Is Solo Travel Overrated?

I didn’t mean for it to be a solo trip, but it’s sometimes hard to convince people to run 13.1 miles over and back the Gap of Dunloe. And that was the whole point of a four hour bus ride to Killarney for the weekend.

“My heart is quite calm now. I will go back.” ― James Joyce, A Portrait of the Artist as a Young Man

Strange Things That Happened:

  1. Slept in an 8-bed dorm in the Killarney Sugan hostel. 1 bed occupied…mine. It is probably cozy and bustling in summer. In November, cold and empty.
  2. Finally started Dervla Murphey’s memoir/travelogue which I picked up at a little market in Dublin in September. A Place Apart tells about her cycling trek through Northern Ireland in 1978 and, although sometimes too minutely detailed for my taste, gives an honest and openly biased portrayal of Irish culture at the time. Over the top of the book’s pages, I glimpsed the only other people in the place, a German couple who spent more time with their hands on each other than anywhere else.
  3. Bus toured the Ring of Kerry. Camera died after my first picture. Bus tours are for taking pictures. Remembered why bus tours make me uncomfortable. Do I really know the Ring of Kerry if I stared at it?
  4. Made a traveling friends (***a traveling friend knows you completely in the moment and may change your life, but will forget about you as soon as your shared traveling experience is over) with the woman next to me from the Czech Republic. She’s working at a tech company in Dublin which is apparently the next big techie center. Proof of this from the Independent!
  5. Drank a latte and ate chocolate muffin in a coffee shop while writing ferociously in my journal. Still haven’t looked back at what I was so eager to get out of my head.
  6. Didn’t sleep.
  7. Got a ride up to the Gap of Dunloe bright and early for the start of the Gauntlet. He was bald, had two kids, and talked about times and training like all good runners know how to do. I admitted I had no formal training program, had no idea how long it would take me to finish, and wasn’t running competetively! He switched to talking about the weather.
  8. Ran the Gauntlet, the pilgrimmage/race/torture device of a half marathon. A winding road led up into the white mist of a sunny morning. I passed 5 deep blue lakes, the winding River Loe connecting them, and went over the Wishing Bridge which I forgot to wish on. I slipped between 2 of the tallest mountains in the country, 1 Gap of Dunloe, and descended and ascended the 8 miles of the Black Valley.
  9. Chatted to a buggy driver in Killarney after the race about his 5-year old horse named Padriag.
  10. Half-slept in the way you do on buses, all the way back to Galway.
Heading Into the Black Valley. “When I’m running I don’t have to talk to anybody and don’t have to listen to anybody. This is a part of my day I can’t do without.” ― Haruki Murakami, What I Talk About When I Talk About Running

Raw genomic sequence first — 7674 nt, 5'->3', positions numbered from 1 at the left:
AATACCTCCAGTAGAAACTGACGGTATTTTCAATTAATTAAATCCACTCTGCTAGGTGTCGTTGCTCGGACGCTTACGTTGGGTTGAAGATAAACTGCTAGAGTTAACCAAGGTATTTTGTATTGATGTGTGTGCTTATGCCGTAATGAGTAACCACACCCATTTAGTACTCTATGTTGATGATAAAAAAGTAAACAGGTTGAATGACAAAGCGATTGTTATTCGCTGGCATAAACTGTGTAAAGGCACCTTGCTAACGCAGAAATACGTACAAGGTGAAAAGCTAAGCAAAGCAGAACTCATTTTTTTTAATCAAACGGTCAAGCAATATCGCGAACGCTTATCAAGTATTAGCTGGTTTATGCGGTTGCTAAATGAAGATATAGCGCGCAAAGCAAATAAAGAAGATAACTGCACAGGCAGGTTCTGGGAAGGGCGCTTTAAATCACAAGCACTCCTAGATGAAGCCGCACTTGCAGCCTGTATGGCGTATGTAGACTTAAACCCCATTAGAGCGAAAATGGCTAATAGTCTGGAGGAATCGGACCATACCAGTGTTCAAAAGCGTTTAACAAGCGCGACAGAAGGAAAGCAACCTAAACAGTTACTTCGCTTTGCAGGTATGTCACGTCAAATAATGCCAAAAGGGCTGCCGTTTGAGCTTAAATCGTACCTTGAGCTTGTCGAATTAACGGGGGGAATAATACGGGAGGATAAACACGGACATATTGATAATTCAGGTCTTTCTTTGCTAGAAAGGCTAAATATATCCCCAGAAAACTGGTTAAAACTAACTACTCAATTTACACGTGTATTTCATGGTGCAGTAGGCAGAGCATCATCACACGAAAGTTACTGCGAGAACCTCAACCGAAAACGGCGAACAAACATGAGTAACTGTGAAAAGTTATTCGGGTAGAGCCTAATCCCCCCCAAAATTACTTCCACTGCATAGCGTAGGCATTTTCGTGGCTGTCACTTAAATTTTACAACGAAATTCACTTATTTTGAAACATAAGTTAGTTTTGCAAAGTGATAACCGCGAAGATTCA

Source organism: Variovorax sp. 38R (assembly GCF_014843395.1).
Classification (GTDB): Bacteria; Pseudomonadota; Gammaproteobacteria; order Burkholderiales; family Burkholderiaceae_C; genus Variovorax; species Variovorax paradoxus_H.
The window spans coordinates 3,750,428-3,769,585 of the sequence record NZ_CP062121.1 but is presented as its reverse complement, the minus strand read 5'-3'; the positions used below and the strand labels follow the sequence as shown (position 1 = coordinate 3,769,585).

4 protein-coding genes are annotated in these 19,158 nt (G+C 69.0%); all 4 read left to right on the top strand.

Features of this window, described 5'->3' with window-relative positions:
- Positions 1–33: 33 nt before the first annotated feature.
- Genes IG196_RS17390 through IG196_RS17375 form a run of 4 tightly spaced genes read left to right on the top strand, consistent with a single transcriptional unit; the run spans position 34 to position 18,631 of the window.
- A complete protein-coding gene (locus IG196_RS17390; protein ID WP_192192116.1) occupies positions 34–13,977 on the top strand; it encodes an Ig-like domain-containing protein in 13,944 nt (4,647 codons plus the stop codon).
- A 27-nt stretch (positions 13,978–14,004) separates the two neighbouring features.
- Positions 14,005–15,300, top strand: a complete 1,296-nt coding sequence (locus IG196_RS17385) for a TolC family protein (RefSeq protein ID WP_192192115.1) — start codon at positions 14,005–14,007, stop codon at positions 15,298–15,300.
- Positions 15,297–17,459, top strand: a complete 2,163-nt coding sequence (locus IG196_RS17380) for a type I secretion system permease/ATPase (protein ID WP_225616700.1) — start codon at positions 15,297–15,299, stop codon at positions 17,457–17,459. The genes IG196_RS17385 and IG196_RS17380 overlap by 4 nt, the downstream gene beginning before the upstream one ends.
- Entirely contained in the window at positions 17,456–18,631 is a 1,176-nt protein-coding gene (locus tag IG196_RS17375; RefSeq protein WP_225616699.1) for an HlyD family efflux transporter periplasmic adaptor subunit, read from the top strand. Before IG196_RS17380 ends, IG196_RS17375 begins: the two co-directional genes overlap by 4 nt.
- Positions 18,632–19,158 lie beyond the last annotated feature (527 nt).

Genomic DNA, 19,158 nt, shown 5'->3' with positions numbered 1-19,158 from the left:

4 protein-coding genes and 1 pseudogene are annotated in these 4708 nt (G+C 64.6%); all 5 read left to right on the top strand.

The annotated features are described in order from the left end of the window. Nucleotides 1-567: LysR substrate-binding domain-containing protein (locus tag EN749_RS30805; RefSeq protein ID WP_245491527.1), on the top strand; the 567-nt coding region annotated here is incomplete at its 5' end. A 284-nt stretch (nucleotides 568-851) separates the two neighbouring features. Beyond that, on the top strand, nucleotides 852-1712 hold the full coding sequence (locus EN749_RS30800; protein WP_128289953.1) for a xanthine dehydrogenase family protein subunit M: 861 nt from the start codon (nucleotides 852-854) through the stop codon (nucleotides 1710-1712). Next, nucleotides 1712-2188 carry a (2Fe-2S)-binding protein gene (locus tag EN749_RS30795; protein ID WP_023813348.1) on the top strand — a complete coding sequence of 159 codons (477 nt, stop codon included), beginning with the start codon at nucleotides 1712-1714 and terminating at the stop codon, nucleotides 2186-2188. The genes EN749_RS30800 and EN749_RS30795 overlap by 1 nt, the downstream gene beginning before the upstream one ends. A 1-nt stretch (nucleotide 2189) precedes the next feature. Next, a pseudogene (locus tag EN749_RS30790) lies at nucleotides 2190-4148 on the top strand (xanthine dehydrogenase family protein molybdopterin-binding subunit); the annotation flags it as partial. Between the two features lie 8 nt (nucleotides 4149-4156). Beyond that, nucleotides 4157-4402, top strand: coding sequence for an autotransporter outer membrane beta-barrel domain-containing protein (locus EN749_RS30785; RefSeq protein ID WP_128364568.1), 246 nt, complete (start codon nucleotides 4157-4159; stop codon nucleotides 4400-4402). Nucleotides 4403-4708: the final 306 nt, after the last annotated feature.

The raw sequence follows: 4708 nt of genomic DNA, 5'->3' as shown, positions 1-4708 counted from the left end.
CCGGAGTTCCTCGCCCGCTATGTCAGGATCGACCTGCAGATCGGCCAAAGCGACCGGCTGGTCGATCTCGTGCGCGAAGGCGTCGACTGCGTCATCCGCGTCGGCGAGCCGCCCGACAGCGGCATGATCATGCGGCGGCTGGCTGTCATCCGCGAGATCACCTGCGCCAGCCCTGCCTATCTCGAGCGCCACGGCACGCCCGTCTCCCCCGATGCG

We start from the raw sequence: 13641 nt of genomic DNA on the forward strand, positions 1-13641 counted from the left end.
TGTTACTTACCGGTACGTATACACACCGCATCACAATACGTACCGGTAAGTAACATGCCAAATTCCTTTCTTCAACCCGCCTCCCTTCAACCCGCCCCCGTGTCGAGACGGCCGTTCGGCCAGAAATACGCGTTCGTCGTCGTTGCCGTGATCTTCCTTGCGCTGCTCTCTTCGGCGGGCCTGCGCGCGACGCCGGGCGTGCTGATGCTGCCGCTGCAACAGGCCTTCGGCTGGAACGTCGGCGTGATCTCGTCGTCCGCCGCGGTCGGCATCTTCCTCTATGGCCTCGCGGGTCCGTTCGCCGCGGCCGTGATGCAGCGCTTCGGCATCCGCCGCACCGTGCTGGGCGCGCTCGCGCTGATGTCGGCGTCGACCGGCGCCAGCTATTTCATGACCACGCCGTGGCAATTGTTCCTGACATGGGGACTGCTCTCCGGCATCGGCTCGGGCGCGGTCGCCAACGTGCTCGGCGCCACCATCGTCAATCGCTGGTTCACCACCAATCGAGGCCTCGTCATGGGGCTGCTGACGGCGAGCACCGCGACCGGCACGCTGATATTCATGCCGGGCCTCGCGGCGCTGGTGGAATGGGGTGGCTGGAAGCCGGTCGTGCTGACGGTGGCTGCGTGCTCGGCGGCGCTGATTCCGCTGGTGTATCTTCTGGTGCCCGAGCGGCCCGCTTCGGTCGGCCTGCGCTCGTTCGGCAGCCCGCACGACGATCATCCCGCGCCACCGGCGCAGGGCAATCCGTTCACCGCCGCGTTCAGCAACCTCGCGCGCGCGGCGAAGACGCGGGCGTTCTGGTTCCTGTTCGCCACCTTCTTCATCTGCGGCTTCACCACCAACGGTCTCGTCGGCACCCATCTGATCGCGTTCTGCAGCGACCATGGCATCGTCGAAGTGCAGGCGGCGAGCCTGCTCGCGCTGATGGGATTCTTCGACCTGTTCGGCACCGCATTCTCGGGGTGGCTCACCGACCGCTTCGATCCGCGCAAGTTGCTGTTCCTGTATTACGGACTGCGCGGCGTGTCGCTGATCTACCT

The 150 people crazy enough to run the Gauntlet standing at the starting line. I had no idea what I was in for!

Traveling Alone

I remember a conversation with my sister when I wasn’t sure if I would hike the AT with her. I didn’t know if I was ready, if it was the right time in my life, or if I was the right person to go with her. I asked her if she would do the hike without me. “No. I don’t want to see all these great things and not be able to share them with anyone. It’s like that what that Into the Wild guy wrote when he was like, happiness isn’t real unless it’s shared,” she said.

I didn’t believe her. I said yes to the trail, but I still thought experiencing things alone was the best way to do it. No distractions, no need to talk to anyone, nothing complicated. Real romantic, real transcendental. I like being alone.

When I stood at the top of the Gap of Dunloe, I wanted to yell out to my sister or my mountain-loving friends and family about  the clarity of a blue sky and green valley after emerging from the depths of the Black Valley. But my only option for conveying my thrill of the moment was the uber attractive water stop guy. So I shared my runner’s high with him in a stream of consciousness, ecstatic exclamation while gulping down warm water from a plastic cup. I don’t remember what I said and it probably made no sense. I haven’t seen him since, but there’s always the chance a random conversation in the middle of the mountains will lead to a few drinks or (even better) plans for a good hike.

photo courtesy of The Gauntlet
The site of the water stop encounter at the top of the Gap. Photo courtesy of The Gauntlet

Point In Case

I never would have talked with water stop guy had I been running with a friend. I never would have been able to run the Gauntlet had I waited for someone to decide they also wanted to run. The solo trip is necessary at times and does encourage encounters with new people and experiences. But I think my sister and Chris McCandless were right. When good things happen or we feel ourselves change in some way, it’s important to share that with other people. And while I don’t want to share everything all the time, I’d rather have the option to do so than not.

“Don´t hesitate or allow yourself to make excuses. Just get out and do it. Just get out and do it. You will be very, very glad that you did.” ― Christopher McCandless

One thought on “Is Solo Travel Overrated?

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